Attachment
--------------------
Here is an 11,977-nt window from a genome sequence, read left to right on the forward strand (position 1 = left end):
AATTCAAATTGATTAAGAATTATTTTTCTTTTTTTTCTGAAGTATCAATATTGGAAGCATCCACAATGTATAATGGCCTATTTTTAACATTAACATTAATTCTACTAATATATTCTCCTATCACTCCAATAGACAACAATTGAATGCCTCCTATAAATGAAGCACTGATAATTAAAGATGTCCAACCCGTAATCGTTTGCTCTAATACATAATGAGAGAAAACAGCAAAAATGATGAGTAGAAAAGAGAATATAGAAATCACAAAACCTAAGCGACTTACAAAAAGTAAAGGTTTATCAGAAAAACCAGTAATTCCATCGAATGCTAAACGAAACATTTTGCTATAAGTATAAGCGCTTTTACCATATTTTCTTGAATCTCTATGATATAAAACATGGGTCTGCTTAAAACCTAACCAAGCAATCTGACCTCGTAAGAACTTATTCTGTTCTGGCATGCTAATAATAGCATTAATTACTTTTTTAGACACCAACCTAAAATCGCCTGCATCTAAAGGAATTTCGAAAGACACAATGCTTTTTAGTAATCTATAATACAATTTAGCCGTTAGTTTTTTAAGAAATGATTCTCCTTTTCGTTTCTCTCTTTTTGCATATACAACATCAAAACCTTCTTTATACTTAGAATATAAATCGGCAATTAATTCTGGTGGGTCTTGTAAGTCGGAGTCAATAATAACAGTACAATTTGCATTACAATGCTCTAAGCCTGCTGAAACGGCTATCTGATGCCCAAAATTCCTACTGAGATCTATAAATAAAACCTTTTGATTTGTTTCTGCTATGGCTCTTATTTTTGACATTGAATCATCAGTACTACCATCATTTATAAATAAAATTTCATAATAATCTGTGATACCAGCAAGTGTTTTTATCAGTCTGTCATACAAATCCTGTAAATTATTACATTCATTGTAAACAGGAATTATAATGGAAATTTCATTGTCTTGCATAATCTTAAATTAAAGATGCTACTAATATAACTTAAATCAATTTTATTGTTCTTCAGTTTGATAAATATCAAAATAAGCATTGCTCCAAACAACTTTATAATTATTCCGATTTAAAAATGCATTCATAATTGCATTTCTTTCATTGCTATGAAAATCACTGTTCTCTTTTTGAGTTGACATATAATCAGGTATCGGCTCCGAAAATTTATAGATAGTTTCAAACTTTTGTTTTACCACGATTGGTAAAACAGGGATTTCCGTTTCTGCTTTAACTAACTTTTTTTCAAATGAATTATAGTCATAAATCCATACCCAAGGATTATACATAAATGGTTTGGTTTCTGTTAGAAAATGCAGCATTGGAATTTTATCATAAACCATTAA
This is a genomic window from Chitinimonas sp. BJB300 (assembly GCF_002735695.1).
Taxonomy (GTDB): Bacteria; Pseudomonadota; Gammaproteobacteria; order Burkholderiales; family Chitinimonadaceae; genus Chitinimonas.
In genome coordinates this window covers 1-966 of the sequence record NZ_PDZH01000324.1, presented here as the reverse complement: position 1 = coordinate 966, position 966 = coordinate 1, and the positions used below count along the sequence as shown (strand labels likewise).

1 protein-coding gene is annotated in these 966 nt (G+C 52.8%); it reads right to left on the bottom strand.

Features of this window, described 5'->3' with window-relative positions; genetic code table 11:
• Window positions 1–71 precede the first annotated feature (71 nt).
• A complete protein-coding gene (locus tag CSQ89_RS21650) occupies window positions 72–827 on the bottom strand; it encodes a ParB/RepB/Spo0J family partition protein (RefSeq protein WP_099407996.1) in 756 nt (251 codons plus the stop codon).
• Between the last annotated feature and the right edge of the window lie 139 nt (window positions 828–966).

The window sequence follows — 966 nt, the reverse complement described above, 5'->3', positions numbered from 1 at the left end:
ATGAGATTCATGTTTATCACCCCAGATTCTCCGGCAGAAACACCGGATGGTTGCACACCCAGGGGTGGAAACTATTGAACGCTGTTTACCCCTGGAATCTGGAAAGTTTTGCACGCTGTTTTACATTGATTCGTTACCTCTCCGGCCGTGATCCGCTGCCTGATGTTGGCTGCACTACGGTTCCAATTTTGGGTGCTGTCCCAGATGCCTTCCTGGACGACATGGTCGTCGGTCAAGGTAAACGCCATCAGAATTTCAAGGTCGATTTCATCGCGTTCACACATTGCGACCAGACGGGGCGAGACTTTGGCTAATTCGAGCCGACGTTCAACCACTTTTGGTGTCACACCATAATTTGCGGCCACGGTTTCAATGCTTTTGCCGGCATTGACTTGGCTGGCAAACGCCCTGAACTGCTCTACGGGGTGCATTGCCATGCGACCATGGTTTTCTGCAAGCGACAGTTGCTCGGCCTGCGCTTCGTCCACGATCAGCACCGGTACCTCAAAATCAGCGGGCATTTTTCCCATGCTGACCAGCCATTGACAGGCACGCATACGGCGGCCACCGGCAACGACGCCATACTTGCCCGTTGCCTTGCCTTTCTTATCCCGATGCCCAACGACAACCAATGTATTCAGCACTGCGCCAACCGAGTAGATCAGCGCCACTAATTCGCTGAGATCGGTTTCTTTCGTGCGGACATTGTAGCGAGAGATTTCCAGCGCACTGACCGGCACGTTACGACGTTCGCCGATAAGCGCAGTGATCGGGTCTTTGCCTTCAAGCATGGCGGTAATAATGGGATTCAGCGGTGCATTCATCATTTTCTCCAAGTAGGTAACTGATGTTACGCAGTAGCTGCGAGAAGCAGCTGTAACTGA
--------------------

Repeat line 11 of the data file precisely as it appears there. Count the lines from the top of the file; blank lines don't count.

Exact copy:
The window sequence follows — 966 nt, the reverse complement described above, 5'->3', positions numbered from 1 at the left end: